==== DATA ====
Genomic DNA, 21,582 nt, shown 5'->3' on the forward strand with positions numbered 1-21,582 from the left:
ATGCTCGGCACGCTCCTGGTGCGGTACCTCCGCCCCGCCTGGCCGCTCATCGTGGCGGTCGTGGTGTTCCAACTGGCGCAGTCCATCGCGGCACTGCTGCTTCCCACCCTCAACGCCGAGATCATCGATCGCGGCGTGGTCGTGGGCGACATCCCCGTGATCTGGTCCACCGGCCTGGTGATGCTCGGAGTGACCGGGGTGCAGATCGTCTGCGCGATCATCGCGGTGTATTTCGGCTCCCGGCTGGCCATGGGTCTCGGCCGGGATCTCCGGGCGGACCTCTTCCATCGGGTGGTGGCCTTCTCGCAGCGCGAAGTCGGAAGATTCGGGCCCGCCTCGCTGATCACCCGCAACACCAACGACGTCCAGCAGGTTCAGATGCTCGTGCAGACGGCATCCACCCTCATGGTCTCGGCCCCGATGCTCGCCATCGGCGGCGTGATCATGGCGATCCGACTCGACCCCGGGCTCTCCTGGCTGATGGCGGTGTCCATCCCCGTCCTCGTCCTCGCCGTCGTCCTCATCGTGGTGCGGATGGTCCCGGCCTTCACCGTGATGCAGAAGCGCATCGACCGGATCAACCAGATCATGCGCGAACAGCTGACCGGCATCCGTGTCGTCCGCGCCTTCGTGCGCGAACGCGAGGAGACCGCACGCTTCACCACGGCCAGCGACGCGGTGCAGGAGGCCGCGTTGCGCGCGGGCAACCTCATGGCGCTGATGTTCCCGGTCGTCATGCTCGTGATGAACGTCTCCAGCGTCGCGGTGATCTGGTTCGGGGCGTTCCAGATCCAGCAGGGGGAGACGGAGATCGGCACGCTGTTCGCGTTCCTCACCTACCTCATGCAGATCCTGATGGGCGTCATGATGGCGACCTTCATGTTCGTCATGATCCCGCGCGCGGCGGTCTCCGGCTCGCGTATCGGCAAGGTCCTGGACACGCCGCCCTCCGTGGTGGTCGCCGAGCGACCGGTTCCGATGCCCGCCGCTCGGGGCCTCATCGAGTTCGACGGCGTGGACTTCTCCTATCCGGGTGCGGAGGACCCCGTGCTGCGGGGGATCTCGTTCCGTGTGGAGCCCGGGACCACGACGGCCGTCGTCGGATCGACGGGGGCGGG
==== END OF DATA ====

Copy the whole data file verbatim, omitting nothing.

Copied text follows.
Genomic DNA, 21,582 nt, shown 5'->3' on the forward strand with positions numbered 1-21,582 from the left:
ATGCTCGGCACGCTCCTGGTGCGGTACCTCCGCCCCGCCTGGCCGCTCATCGTGGCGGTCGTGGTGTTCCAACTGGCGCAGTCCATCGCGGCACTGCTGCTTCCCACCCTCAACGCCGAGATCATCGATCGCGGCGTGGTCGTGGGCGACATCCCCGTGATCTGGTCCACCGGCCTGGTGATGCTCGGAGTGACCGGGGTGCAGATCGTCTGCGCGATCATCGCGGTGTATTTCGGCTCCCGGCTGGCCATGGGTCTCGGCCGGGATCTCCGGGCGGACCTCTTCCATCGGGTGGTGGCCTTCTCGCAGCGCGAAGTCGGAAGATTCGGGCCCGCCTCGCTGATCACCCGCAACACCAACGACGTCCAGCAGGTTCAGATGCTCGTGCAGACGGCATCCACCCTCATGGTCTCGGCCCCGATGCTCGCCATCGGCGGCGTGATCATGGCGATCCGACTCGACCCCGGGCTCTCCTGGCTGATGGCGGTGTCCATCCCCGTCCTCGTCCTCGCCGTCGTCCTCATCGTGGTGCGGATGGTCCCGGCCTTCACCGTGATGCAGAAGCGCATCGACCGGATCAACCAGATCATGCGCGAACAGCTGACCGGCATCCGTGTCGTCCGCGCCTTCGTGCGCGAACGCGAGGAGACCGCACGCTTCACCACGGCCAGCGACGCGGTGCAGGAGGCCGCGTTGCGCGCGGGCAACCTCATGGCGCTGATGTTCCCGGTCGTCATGCTCGTGATGAACGTCTCCAGCGTCGCGGTGATCTGGTTCGGGGCGTTCCAGATCCAGCAGGGGGAGACGGAGATCGGCACGCTGTTCGCGTTCCTCACCTACCTCATGCAGATCCTGATGGGCGTCATGATGGCGACCTTCATGTTCGTCATGATCCCGCGCGCGGCGGTCTCCGGCTCGCGTATCGGCAAGGTCCTGGACACGCCGCCCTCCGTGGTGGTCGCCGAGCGACCGGTTCCGATGCCCGCCGCTCGGGGCCTCATCGAGTTCGACGGCGTGGACTTCTCCTATCCGGGTGCGGAGGACCCCGTGCTGCGGGGGATCTCGTTCCGTGTGGAGCCCGGGACCACGACGGCCGTCGTCGGATCGACGGGGGCGGG